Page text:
The second single from Nothing Was The Same (because "5AM In Toronto" apparently wasn't good enough for the album, although I liked it) follows the “Find Your Love” template about as well as “Started From The Bottom” aped “Over” from Thank Me Later (although, come on, “Started From The Bottom” is by far the superior track). The 1980s-style production is built for pop radio airwaves (and is, in fact, currently dominating them), as is Aubrey's not-unpleasant singing voice, but ultimately “Hold On, We're Going Home” sounds fairly empty, as a lot of love songs tend to do, to be fair. While “Find Your Love” (which holds up surprisingly well today) could still be enjoyed by folks who dug “Over”, this track was clearly recorded for an audience who would find “Started From The Bottom” to be too vulgar, and that's no real way to build a fanbase, Drizzy.
One thing I have to say about Drake: he's not afraid of the music transforming behind him as he rhymes (or sings, depending on his mood). I quite liked the 40/Hudson Mohawke beat, and even though Drizzy uses a lot of it to feel sorry for himself, he turns everything around with an optimistic verse at the very end about a potential booty call. “Connect” seems to be about all of the connections our host fails to make with other people, and that list appears to include the other people at his own label. Don't get me wrong: I could give a shit that Lil' Wayne and Nicki Minaj (who Drake had previously copped to losing touch with earlier in the program) don't appear on Nothing WasThe Same. But it is rare for a rapper to not call in favors, right?
10. THE LANGUAGE
At least our host acknowledges the existence of the head of his label on “The Language”, having (uncredited) Cash Money Records CEO Birdman pop up at the very end, delivering a monologue that adds absolutely nothing to the proceedings. Which is a shame, as the rest of this track was actually pretty good, as Drake talks his shit over a dope, hypnotic Boi-1da instrumental. It's rumored that Aubrey's first verse is a response to Kendrick Lamar's infamous cameo on Big Sean's “Control”: if that's the case, well, that's good and all, but it's okay to drop a name every once in a while. Still, I kind of liked this shit.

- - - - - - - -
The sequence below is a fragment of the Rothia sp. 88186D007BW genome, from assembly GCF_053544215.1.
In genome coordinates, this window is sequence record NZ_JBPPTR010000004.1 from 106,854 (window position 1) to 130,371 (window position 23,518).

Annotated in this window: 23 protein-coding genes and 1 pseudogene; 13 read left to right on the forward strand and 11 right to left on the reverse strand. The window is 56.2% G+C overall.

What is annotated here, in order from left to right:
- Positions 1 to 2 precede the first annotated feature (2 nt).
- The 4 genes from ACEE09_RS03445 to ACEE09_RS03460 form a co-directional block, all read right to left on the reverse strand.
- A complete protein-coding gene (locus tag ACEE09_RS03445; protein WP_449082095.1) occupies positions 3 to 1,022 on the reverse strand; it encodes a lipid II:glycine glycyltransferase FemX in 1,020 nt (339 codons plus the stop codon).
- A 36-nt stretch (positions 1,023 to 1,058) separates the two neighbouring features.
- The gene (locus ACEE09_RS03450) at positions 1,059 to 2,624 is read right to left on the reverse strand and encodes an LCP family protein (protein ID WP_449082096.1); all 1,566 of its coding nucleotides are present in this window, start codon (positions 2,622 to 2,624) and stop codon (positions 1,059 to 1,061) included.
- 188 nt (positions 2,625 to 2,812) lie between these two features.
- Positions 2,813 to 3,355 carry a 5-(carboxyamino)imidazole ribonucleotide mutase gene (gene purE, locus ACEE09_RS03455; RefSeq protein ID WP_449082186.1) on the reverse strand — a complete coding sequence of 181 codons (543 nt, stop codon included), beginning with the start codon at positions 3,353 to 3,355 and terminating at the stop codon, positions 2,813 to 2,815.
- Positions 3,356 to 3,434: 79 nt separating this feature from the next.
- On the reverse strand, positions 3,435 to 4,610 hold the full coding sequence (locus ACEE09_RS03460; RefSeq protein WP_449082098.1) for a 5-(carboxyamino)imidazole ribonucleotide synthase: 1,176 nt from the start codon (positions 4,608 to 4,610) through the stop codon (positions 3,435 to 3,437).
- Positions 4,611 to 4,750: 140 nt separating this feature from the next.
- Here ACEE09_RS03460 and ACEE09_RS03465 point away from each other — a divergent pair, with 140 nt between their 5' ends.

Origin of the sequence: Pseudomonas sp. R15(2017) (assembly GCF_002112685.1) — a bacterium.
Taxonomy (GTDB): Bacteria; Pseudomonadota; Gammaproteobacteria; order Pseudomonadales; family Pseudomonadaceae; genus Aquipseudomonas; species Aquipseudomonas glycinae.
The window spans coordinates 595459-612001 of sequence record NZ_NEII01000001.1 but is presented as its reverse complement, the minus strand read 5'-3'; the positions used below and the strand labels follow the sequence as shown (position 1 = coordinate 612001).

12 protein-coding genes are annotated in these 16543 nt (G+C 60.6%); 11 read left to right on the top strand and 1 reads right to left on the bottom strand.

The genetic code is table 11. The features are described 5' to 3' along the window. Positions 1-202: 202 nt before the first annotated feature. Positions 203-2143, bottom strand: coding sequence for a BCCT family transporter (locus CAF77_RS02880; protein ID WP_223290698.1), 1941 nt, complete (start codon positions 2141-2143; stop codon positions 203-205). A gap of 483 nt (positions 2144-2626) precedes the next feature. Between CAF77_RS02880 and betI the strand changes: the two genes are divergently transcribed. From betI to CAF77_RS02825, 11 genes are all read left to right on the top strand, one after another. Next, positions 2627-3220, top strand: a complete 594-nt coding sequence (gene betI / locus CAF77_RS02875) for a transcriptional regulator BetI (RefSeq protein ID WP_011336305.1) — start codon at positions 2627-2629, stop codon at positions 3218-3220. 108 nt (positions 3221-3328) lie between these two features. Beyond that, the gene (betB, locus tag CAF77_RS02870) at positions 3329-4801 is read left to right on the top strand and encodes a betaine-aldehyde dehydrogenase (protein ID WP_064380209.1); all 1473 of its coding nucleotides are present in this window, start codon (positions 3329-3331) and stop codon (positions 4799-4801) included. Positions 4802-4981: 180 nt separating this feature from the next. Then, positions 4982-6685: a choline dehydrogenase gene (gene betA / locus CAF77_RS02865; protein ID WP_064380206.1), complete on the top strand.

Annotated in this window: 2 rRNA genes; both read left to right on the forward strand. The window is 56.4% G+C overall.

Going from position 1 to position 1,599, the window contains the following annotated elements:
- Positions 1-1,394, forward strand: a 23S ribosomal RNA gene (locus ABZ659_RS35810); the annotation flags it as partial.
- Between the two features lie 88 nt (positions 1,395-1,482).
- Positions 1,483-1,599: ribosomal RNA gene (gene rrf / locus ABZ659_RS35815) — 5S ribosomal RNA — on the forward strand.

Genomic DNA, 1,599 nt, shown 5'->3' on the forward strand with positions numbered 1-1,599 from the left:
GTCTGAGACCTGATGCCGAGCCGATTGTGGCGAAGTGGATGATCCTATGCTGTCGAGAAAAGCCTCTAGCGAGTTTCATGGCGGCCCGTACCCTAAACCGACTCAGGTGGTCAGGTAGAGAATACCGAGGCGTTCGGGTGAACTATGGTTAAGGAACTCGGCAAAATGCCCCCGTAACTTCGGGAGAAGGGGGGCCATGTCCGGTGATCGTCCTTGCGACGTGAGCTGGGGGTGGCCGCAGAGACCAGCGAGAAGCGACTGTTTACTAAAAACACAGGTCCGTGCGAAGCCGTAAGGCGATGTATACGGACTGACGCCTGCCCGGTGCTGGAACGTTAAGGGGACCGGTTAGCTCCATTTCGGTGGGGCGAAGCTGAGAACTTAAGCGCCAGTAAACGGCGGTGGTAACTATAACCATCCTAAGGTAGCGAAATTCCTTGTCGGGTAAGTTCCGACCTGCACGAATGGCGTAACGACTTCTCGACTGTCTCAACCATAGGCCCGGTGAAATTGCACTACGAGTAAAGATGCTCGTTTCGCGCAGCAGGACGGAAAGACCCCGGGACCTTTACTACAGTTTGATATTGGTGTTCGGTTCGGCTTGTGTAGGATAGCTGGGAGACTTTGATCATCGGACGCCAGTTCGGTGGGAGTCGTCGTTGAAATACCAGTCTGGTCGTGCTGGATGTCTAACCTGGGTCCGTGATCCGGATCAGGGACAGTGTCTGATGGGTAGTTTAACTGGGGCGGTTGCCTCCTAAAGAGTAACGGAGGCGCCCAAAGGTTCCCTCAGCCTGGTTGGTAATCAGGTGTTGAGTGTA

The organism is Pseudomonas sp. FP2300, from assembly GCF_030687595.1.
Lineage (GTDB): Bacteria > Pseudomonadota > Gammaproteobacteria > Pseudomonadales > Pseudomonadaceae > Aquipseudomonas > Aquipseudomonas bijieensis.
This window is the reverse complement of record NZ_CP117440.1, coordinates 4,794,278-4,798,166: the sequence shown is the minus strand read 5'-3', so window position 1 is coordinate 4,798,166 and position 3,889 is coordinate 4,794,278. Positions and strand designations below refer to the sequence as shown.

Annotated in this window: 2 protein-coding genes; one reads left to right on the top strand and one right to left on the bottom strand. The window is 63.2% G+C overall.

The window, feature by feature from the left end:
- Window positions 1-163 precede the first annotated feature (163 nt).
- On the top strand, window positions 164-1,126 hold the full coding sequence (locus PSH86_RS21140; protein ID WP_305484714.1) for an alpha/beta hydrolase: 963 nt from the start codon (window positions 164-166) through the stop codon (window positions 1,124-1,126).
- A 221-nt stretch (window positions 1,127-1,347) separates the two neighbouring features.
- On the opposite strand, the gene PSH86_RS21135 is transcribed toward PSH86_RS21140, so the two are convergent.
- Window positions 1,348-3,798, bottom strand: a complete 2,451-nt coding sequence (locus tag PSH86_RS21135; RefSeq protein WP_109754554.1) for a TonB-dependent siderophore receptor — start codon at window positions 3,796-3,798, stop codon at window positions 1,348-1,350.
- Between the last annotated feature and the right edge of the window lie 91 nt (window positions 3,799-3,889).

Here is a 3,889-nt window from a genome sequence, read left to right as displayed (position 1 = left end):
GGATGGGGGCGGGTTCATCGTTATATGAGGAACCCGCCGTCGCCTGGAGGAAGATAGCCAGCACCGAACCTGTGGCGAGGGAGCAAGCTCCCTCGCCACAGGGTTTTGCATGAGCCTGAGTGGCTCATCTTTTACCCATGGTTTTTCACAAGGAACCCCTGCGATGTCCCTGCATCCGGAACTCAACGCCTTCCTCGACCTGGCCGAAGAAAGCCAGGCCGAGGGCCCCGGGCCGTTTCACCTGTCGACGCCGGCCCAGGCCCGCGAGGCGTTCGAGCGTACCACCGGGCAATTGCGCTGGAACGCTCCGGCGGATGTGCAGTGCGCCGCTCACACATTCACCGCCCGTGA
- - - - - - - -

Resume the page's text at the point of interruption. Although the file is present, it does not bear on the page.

11. 305 TO MY CITY (FEAT. DETAIL)
Not this shit, though. This was fucking stupid.
12. TOO MUCH (FEAT. SAMPHA)
Methinks the hook serves as a warning to critics: don't overthink “Too Much” too much, as it's only intended to be a rap song and not some grand meditation on existence or some shit. For a rap song, it actually works well. Nineteen85 and Sampha's beat bangs, and Aubrey rides it like a pro. There is nothing of any substance shared on here, but I refer you back to the first sentence of this paragraph. This wasn't bad.
13. POUND CAKE (FEAT. JAY Z) / PARIS MORTON MUSIC 2
The first half of this track, “Pound Cake”, features a Drake that is outright dominated by guest star Jay Z, who is in full-blown Magna Carta Holy Grail-and-I-don't-use-a-hyphen-in-my-name-anymore mode, and his verses suuuuuuuck. (Especially when he starts obsessing over cake like a four-year-old who just discovered that Rihanna song and won't shut up about it, although if you're letting your four-year-old listen to Rihanna songs, what the fuck is wrong with you?) It is interesting that, while listing fellow and former colleagues he's helped make rich, Beanie Sigel is the recipient of a very mild dis while Memphis Bleek doesn't even warrant a name drop. Huh. Aubrey tries to get by over Boi-1da's decent beat by attempting to pass the line, “You know it's real when you are what you think you are” as a deep thought, which is ridiculous. Hova vacates just as the back half of the song, or the “Paris Morton Music 2” half, kicks in, and Aubrey returns to prominence, delivering a quickie over a drum-heavy development. Why this wasn't just split into two separate tracks I'll never know.